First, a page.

According to the United States Fire Administration, at least 1,100 Americans ages 65 and older die as a result of residential fires.
In comparison to the rest of the population:
- 65-74 years of age are twice as likely as the average American
- 75-84 years of age are four times as likely
- 85 and older are five times as likely
The leading cause of fire related deaths in the elderly population are related to careless smoking. Smoking is the second leading cause of injuries within this group. Improper use of heating devices ranks number two as a cause of fire related deaths and is the third leading cause of injury. Cooking related fires rank third as a cause of death and first when it comes to fire related injuries.
In an effort to curtail these needless tragedies, the United States Fire Administration has set forth the following recommendations:
- Never Smoke in bed
- Put your cigarette or cigar out at the first sign of feeling drowsy while watching television or reading
- Use deep ash trays and put your cigarettes all the way out
- Don’t walk away from lit cigarettes and other smoking materials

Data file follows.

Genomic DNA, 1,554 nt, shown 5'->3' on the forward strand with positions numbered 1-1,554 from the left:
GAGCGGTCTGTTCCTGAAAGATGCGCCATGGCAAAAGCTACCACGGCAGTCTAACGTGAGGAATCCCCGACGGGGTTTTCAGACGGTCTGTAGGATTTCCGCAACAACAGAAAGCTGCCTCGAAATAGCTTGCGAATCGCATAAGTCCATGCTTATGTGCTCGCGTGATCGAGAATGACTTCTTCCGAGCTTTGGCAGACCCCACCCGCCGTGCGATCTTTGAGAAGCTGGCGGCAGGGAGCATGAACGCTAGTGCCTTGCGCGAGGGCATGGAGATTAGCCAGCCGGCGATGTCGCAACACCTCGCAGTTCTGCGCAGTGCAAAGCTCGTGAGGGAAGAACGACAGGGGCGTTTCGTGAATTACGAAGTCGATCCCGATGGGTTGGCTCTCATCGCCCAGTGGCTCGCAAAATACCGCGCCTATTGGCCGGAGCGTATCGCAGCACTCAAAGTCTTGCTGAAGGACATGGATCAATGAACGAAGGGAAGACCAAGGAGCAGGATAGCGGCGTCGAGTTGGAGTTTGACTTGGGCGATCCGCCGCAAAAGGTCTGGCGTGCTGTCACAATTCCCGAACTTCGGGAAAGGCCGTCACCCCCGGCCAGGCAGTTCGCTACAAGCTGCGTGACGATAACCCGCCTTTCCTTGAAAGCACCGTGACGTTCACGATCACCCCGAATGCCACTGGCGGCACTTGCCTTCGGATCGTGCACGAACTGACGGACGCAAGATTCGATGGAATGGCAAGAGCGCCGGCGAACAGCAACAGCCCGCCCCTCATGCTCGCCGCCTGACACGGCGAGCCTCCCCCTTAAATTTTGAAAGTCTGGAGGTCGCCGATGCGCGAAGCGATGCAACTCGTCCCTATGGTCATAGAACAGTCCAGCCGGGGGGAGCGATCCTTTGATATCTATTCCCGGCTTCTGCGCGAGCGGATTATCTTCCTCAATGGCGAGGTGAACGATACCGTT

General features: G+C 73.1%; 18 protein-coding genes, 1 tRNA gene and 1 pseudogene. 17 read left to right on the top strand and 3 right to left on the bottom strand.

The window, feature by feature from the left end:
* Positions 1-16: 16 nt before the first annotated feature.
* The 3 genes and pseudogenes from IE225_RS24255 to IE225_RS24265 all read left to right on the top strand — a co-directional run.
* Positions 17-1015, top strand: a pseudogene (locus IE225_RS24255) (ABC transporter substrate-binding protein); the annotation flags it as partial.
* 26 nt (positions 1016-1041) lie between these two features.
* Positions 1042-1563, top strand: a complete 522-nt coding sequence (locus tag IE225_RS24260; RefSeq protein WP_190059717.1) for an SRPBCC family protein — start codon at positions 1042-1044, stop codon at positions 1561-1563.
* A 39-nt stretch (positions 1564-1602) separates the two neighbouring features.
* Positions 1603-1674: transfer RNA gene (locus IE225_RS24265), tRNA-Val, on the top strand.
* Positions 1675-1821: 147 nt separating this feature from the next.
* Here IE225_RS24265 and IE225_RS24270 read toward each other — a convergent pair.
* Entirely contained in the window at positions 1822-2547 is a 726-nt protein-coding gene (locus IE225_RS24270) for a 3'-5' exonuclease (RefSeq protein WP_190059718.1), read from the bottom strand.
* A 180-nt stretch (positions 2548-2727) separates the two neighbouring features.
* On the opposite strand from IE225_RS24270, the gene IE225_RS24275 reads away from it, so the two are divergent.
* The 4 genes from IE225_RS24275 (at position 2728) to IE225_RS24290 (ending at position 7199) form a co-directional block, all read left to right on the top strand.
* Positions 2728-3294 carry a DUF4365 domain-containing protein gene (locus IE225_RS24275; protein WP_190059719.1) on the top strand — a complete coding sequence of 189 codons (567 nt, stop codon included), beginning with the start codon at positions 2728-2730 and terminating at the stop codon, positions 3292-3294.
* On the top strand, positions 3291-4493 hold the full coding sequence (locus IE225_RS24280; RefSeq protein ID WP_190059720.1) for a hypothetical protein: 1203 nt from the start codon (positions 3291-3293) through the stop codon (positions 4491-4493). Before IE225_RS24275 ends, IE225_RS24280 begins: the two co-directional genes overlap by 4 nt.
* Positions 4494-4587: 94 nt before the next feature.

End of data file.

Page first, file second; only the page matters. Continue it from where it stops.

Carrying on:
- Keep fire in the fireplace by making sure you have a screen large enough to catch flying sparks and rolling logs
- Space heaters need space. Keep flammable materials at least three feet away from heaters.
- When buying a space heater, look for a control feature that automatically shuts off the power if the heater fails
- Do not use extension cords, unless otherwise specified by the manufacturer, to power a space heater
- Ovens are not heaters and should not be used in an attempt to heat a home
- Ensure a properly working CO alarm
- Never leave a stove while cooking unattended. A serious fire can start in just seconds
- Always wear short or tight-fitting sleeves when you cook. Keep towels, pot holders and curtains away from flames
- Double-check the kitchen before you go to bed or leave the house
- Make sure pot handles are turned away from heating sources and away from walking areas
Each of us can help reduce fire related injuries and deaths in the elderly by sharing this information with friends and relatives. In addition, we need to make sure that we check on elderly persons during extreme weather condition i.e. heat and cold.
Information for this page was obtained from the United States Fire Administration. For more information related to this topic, please visit www.usfa.fema.gov/50Plus